Americans concerned about skyrocketing home insurance premiums are investing in disaster-proof dome homes to protect them from extreme weather conditions.
Makers of fire-rated domes say their sales have doubled this year after weather-related disasters destroyed property and increased home insurance premiums in 2022.
According to census data, more than 3.3 million homeowners were forced to abandon their properties in 2022 due to weather emergencies.
Median homeowners coverage now ranges from $2,777 a year, according to the comparison site insurance.com.
But dome buildings promise to protect against such crises, as the large surface area of the structure makes it easy to insulate against extreme heat and cold. And it means that the wind often circles around the shape of the dome, without a flat surface on which to exert force.
They are also made of materials like steel and aluminum, which are more resistant to wildfires and storms. Some even have wooden frames, but are built in a way that reduces the likelihood of hurricane or flood damage.
Americans are turning to disaster-proof dome homes to protect themselves against extreme weather. Pictured: A Natual Spaces Dome home in Illinois listing for $474,900 on Zillow
The buildings are deliberately domed in shape because the large surface area of the structure facilitates insulation against extreme heat and cold. Pictured: A Natual Spaces Dome home in Illinois listing for $474,900 on Zillow
A typical dome house would cost the buyer as little as $300,000. However, costs can be as high as $900,000 depending on area and manufacturer.
Currently, a 4,018 square foot dome house is for sale on Zillow for $474,900. It has four bedrooms, five bathrooms, dining room and kitchen.
Its structure is metallic and sits on a square base with the ability to rotate.
“Unlike others that may be plagued with water issues, this one’s construction, split cedar shingles, copper cap, and boatbuilder-led manufacturing company all contribute to virtually no leaks,” the ad reads.
Denis Odin Johnson, who runs Minnesota-based manufacturer Natural Spaces Domes, said he expected to sell 40 structures this year, double the number in 2022. As a result, he had to double his staff.
told the New York Times his clients were not particularly wealthy but “want something that will last.” They are looking for something different.
When a customer purchases from Natural Spaces Domes, they are delivered a pre-assembled structure.
These are shipped directly to your land via national trucking lines, according to their website.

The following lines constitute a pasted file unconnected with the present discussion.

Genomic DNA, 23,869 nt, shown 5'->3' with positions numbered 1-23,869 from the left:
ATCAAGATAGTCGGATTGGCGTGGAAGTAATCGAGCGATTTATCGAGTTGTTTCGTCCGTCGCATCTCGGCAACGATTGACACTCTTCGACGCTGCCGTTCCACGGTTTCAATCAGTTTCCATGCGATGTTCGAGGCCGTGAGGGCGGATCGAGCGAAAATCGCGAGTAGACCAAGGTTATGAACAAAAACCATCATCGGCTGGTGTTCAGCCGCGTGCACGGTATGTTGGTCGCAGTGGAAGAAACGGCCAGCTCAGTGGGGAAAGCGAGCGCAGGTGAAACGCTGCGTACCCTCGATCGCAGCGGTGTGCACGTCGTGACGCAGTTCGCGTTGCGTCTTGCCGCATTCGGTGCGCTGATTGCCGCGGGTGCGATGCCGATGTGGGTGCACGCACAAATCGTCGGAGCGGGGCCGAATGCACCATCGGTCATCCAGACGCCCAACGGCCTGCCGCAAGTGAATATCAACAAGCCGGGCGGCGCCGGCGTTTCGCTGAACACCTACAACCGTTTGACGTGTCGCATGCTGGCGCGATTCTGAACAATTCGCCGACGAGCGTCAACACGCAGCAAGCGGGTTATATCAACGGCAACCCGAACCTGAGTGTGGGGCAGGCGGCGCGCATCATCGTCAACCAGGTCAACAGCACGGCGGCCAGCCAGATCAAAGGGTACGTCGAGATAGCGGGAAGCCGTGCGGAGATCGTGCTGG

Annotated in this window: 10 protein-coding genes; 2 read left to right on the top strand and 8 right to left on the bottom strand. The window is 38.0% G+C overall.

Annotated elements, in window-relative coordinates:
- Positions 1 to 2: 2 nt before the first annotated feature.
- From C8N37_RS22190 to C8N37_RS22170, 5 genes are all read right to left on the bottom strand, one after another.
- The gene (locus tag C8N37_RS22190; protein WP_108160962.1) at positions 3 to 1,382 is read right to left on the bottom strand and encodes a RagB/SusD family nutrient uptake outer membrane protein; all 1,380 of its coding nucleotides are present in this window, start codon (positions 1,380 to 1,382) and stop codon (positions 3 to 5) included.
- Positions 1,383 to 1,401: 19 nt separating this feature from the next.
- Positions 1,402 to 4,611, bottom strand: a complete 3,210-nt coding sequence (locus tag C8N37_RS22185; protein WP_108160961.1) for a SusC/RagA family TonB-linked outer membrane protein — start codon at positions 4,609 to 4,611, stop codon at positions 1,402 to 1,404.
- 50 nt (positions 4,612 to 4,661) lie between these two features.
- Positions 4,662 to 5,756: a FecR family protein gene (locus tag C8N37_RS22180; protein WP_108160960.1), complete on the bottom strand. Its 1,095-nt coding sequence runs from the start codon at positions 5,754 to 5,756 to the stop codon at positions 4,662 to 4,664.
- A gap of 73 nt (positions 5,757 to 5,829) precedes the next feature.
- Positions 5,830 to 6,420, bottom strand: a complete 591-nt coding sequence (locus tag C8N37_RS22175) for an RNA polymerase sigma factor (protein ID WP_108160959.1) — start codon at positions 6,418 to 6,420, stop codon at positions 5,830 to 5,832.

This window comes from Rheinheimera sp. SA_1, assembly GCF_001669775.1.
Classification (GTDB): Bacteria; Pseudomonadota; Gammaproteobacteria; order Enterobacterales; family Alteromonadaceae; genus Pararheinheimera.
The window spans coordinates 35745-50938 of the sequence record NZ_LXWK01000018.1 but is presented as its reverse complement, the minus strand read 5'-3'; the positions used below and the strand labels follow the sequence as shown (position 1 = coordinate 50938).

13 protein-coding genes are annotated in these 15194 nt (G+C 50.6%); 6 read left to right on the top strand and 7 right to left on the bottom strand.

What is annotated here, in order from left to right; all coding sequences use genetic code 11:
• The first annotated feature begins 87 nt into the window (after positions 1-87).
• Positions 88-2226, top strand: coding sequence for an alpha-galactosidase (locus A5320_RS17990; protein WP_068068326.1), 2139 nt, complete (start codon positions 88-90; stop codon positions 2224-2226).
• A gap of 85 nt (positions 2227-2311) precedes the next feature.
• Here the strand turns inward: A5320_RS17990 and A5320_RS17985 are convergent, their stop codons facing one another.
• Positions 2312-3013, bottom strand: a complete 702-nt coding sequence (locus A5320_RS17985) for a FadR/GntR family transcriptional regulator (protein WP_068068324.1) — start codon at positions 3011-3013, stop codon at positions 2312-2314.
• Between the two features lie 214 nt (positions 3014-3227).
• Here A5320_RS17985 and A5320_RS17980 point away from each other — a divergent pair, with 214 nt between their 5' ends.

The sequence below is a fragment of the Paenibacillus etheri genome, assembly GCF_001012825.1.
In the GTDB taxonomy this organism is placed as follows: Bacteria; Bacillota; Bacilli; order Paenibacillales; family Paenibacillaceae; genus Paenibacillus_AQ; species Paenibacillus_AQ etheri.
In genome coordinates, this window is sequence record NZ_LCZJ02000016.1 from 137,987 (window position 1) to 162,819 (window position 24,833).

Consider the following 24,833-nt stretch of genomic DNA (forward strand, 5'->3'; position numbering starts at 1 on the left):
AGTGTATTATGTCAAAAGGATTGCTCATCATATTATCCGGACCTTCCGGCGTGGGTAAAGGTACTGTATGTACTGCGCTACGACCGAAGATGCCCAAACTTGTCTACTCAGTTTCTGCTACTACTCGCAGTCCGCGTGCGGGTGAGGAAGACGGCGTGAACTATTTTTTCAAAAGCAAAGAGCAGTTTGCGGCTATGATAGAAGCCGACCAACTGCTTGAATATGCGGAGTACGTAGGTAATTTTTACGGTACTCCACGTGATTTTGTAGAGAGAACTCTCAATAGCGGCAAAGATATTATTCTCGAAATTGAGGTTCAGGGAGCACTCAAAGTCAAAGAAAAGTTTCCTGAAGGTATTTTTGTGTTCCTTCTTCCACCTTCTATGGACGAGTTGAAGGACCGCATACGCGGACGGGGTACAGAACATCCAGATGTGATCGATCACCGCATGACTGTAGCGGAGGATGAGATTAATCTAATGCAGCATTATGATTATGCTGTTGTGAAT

It comes with a number of accessories such as skylights, interior panels, and insulation.
When a customer purchases from Natural Spaces Domes, they are given a pre-assembled structure that is shipped to them. Pictured: A Natual Spaces Dome home in Illinois listing for $474,900 on Zillow
It comes with a number of accessories such as skylights, interior panels, and insulation. Pictured: A Natual Spaces Dome home in Illinois listing for $474,900 on Zillow
Denis Odin Johnson, who runs Minnesota-based manufacturer Natural Spaces Domes, said he expects to sell twice as much as he did in 2022. Pictured: A Natual Spaces Dome home in Illinois listed for $474,900 on Zillow
The popularity of such structures lays bare America’s home insurance crisis, fueled by extreme weather that is increasingly destroying property.
Earlier this year, California’s largest home insurer, State Farm, announced that it would stop selling statewide coverage.
California has long been one of the states hardest hit by wildfires, and Yosemite National Park is currently experiencing a fire today.
But recently, extreme weather has been affecting more and more states. Eastern Kentucky was devastated by storms last summer, causing homeowners’ flood insurance premiums to quadruple in some areas.
And in Florida, six insurers have filed for insolvency after a series of hurricanes destroyed property there.
For a dome house, homeowners would also need to seek their insurance from a specialist provider, as the major companies do not cover them.
Providers Park Model Home Insurance says in its website that coverage costs will vary depending on the location, age and square footage of the home.
The popularity of such structures arises as more and more Americans struggle to obtain home insurance. Pictured: A Natural Spaces Dome home in Utah, advertised on their Facebook page
Dome house converts say they don’t ‘blink in the wind.’ Pictured: A Natural Spaces Dome home in Utah, advertised on their Facebook page
US Census figures indicate that across the country, more than half a million people had to evict their property last year, never to return. These owners have been dubbed ‘domestic climate refugees’.
It has shed light on the structural flaws in many American properties. The extra features needed to solidify them would end up adding costs that buyers aren’t willing to pay.
Among those investing in a dome home is racehorse veterinarian Dr. Max Bégué, who was inspired to move after losing his home near New Orleans to Hurricane Katrina in 2005.
told the New York Times: It does not flicker in the wind. It sways a bit, more than I want. But I think that’s part of its strength.